Trevor Phillips, former chair of the Commission for Racial Equality and the Equality and Human Rights Commission, said: “Integration doesn’t happen by accident – you have to work at it. If we want to avoid a slow descent into mutual bigotry, we need to drop the dogma, stop singing kumbaya to each other, weigh the evidence without sentiment, recognise the reality, and work out a programme – both symbolic and practical – to change the reality.”

Campaigners say the new findings are in part a result of a decade that included 9/11 and the subsequent “war on terror”, rising inequality and increasing hostility towards immigration – especially from eastern Europe.

Omar Khan, acting director of the Runnymede Trust – Britain’s leading independent race equality thinktank – said the data should be noted by all the main parties.

“This nails the lie that the problem of racism has been overcome in Britain or that somehow when Jeremy Clarkson said the things he did it is some sort of anomaly that does not tap into a wider problem.

“Politicians became too relaxed and thought that all they had to do was let things continue unhindered and that generational change would take over. But this should act as a warning shot to politicians and the public about how we see ourselves.”

He said the political and media class faced a huge challenge. “Right now we’re in a state of complete denial about why Ukip’s assault on Britain’s elite culture has found an echo, across the political spectrum. This isn’t just a reaction to the financial crisis; and we need to treat people with greater respect than to imply that if only they were better informed and smarter, they would see the error of their ways.”

Prof Bhikhu Parekh, the Labour peer who in 1998 chaired the groundbreaking Commission on the Future of Multi-Ethnic Britain, said the data revealed a country increasingly ill at ease with itself. “The last few years have been marked by fear of loss of identity,” he said. “There have been new people coming in and new mores. People feel uncomfortable. They lose their bearings. What should they say or do to not be classed as racist?

“People have a feeling that we are losing control of our own society in terms of the EU and the liberal establishment and that they are not in charge of their destiny. They feel they can’t do anything about it.”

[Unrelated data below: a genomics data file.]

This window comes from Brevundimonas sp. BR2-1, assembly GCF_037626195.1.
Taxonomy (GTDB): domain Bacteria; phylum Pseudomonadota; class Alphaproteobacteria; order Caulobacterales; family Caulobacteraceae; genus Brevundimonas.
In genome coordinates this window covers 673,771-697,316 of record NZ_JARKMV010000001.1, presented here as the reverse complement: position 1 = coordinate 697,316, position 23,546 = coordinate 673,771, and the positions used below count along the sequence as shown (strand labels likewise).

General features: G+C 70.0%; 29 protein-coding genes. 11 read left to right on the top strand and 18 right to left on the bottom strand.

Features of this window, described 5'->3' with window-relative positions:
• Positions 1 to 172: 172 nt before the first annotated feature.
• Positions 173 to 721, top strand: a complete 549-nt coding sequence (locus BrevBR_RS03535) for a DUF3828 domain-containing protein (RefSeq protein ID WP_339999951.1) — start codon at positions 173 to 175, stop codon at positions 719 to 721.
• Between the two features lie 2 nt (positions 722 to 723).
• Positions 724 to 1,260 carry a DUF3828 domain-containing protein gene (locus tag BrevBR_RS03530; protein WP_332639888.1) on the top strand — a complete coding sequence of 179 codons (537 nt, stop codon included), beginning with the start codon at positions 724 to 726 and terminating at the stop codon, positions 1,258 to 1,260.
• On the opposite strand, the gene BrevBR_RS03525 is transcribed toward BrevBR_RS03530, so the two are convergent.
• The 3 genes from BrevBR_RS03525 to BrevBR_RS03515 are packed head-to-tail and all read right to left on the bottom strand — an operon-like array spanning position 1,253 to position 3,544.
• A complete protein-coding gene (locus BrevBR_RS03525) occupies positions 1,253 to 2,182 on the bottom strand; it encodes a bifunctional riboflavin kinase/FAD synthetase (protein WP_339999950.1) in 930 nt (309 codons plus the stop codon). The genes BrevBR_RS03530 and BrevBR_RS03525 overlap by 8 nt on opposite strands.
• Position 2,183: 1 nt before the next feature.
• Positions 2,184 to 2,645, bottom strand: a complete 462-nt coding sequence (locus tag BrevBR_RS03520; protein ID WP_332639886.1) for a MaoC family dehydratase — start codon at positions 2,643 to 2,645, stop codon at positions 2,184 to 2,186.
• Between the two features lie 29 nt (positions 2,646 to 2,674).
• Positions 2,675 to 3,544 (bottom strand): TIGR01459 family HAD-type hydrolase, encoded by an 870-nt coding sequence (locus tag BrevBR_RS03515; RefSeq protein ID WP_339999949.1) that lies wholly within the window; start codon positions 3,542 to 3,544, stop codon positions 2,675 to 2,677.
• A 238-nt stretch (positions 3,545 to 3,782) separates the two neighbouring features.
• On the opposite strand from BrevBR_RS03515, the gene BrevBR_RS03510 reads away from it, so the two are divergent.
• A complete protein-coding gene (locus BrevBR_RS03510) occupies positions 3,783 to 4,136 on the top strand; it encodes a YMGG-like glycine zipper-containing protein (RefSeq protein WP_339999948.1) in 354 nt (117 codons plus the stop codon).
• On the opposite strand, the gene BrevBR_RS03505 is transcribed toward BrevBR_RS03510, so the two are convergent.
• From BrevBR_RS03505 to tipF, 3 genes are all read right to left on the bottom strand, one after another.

But he also argues that the language around race has changed. “The term racism has undergone a change of meaning. It has lost its moral force. We use it today too freely. After the war if you said someone was racist, you had images of Hitler. A racist was someone who hated people. Now it is applied to someone who might say: ‘I love my people and want to keep others at a distance.’”

She said the makeup of prejudice was complicated. There are tensions between black and Asian communities – highlighted by the riots in 2005 and 2011 – as well as between white and non-white groups. “It is about class and deprivation and also the result of very poor management of an ethnically diverse city and region. What we need to do is get better at creating public spaces where people can mix, at serving really diverse communities and addressing some of the underlying problems of poverty and isolation.”

A Week In Tegucigalpa…Without Internet!

I set off to stay with my friend in Tegucigalpa without my computer for several reasons.

1. It wouldn’t fit in my backpack and carrying in it in it’s little bag is like wearing a sign that says “rob me please”

2. My friend doesn’t have internet in her house so I would need to carry it out of the house to use the internet  (see point 1)

I often turn on my computer with a sinking feeling, knowing that I will inevitably lose an hour of my life to keeping up with email, facebook etc etc, yet when I don’t have access to these things for 10 days, there’s a usually a big surprise awaiting me when I finally go to check. The surprise is as follows:

Absolutely nothing has changed.

 

The world has not exploded, everything is OK, apart from the fact that I now have about 100 email adverts clogging my inbox and about 10 emails from friends asking if I’m free to skype “sometime”, but with full knowledge that we are both so busy that actually catching each other at a good time while being thousands of miles apart is easier said than done.

From now on, I will only spend 60 minutes at a time on my computer, making a “to do” list before I turn it on, sticking to it, and not get caught up in flimflammery.

Yeah right! 😛